Timed for Tom Cruise’s return to the big screen as IMF agent Ethan Hunt, the first three Mission Impossible film have been collected on Blu-ray as an Extreme Trilogy Collection.
All three films are still entertaining, but the set is hardly worth the purchase if you own the films in one of the other collections already released.
Based on the hit television series, the three Mission Impossible films are a near perfect combination of action and suspense. They also manage to have the cool spy ingredients fans have expected from the genre since a certain British agent was brought to the screen in his first tangle with Dr. No.
While keeping the films grounded in a form or reality and set against the modern world of government super-secret agencies, the Mission Impossible films manage to give fans lots of fun gadgets and impossible scenarios for their agents to have to survive.
The films have also managed to snag A-list directors and stars that have been able to craft the films to their own visual styles (not always a good thing) rather than having to fit them into a cookie-cutter formula.
1996’s Mission: Impossible was directed by the legendary Brian De Palma and has his fingerprints all over it. The film kicks off the franchise at a bit of a slow burn. It has some incredible action sequences and firmly establishes Tom Cruise as the face of the franchise.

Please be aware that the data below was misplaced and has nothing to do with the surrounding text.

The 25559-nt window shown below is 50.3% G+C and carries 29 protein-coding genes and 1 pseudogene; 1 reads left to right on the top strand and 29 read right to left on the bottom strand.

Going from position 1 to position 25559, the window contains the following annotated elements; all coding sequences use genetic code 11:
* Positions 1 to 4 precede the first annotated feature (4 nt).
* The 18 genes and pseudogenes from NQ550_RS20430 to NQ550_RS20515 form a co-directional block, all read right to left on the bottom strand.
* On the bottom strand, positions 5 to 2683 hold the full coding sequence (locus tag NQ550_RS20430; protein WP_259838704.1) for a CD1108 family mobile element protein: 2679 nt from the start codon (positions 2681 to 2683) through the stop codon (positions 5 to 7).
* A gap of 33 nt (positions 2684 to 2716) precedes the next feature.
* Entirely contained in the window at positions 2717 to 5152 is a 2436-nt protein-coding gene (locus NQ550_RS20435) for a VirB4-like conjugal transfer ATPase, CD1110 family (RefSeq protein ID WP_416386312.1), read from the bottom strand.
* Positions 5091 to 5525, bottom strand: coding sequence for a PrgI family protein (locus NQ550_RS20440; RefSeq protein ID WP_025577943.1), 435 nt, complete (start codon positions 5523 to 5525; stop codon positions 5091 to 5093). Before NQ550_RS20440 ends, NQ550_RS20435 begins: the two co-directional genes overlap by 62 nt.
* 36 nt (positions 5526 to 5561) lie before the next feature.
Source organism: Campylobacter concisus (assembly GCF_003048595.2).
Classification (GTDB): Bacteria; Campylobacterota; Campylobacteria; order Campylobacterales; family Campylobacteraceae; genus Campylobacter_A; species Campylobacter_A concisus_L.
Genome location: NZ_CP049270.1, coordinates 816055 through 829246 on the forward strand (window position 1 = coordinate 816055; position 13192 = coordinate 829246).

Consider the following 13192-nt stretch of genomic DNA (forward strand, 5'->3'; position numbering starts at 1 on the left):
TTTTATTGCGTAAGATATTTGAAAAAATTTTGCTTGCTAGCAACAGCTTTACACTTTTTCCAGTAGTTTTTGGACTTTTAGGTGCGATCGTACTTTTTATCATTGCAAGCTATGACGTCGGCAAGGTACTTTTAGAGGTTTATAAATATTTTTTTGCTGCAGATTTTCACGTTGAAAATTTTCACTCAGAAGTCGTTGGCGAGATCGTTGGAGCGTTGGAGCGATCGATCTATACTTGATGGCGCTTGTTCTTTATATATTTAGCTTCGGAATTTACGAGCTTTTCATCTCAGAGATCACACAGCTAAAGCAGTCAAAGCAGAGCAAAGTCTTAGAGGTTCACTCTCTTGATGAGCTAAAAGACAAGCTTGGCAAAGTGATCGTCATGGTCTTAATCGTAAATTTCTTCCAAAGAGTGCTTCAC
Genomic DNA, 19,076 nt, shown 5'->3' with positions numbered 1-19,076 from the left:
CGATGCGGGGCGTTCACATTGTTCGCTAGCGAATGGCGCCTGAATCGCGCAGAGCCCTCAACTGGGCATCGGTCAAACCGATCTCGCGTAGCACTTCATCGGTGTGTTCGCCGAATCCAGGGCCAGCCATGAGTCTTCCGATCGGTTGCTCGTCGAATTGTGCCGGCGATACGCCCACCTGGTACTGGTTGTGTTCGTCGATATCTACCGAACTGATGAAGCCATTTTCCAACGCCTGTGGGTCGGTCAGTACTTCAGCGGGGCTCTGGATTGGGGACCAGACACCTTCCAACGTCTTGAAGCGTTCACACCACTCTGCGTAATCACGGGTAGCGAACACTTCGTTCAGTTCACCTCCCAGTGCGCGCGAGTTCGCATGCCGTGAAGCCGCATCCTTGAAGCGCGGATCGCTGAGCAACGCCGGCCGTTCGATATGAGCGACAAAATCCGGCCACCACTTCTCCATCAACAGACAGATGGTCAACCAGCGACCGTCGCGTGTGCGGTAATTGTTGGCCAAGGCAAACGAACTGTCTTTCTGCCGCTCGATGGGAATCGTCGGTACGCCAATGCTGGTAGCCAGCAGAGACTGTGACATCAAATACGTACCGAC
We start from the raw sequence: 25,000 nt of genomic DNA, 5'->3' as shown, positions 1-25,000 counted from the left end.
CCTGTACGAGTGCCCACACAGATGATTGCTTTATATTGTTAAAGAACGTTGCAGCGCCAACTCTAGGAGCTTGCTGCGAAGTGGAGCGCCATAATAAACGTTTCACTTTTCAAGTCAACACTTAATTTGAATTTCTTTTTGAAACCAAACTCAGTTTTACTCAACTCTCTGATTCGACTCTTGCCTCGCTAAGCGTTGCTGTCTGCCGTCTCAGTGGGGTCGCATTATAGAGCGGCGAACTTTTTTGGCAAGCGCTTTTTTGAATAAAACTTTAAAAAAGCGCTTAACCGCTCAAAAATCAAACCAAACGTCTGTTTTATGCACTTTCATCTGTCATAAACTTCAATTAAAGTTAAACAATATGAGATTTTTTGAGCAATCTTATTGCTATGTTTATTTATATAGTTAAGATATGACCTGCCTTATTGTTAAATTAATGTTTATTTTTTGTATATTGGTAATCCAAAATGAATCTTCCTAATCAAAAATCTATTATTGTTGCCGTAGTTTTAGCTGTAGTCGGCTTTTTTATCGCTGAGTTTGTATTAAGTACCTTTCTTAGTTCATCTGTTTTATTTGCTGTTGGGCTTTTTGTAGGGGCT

The plot sees IMF agent Ethan Hunt framed for the deaths of his espionage team and branded a mole by the agency. Hunt is on the run and forced to clear his name by teaming with other disavowed IMF agents including cyber hacker Luther Stickell (Ving Rhames), mechanic Franz Krieger (Jean Reno), and his fellow teammate that is thought to be dead Claire Phelps (Emmanuelle Béart).
I remember enjoying the film in the theater when it first came out, and it is still entertaining. Watching it on Blu-ray, it doesn’t hold up as well and is probably the weakest of the Mission Impossible films. I am normally a fan of De Palma’s but for some reason his style of filming really annoyed me watching Mission Impossible on Blu-ray.
The film is filled with tight shots of the actors’ faces shot at odd angles (to give it his signature voyeur feel) and it is like they are trying too hard to make it feel too much like a Cold War spy potboiler.
The Blu-ray version of the film comes with several bonus features including Mission: Remarkable – 40 Years of Creating the Impossible, Mission: Explosive Exploits, Mission: Spies Among Us and Mission: Catching the Train.
Overall I would give the film about 3 ½ stars.
2000’s Mission Impossible 2 sees director John Woo bringing his vast talents and styles to the Mission Impossible world. While the movie has a more action focus, it feels very much like a Tom Cruise vanity project as the actor is front and center as the main focus of the franchise. It also seems he is the only real member of IMF since you see little of the rest of the organization.
Some of this feeling could simply be because the opening of the film focuses on Cruise rock climbing before getting a pair of special sunglasses with a message and self-destruct feature.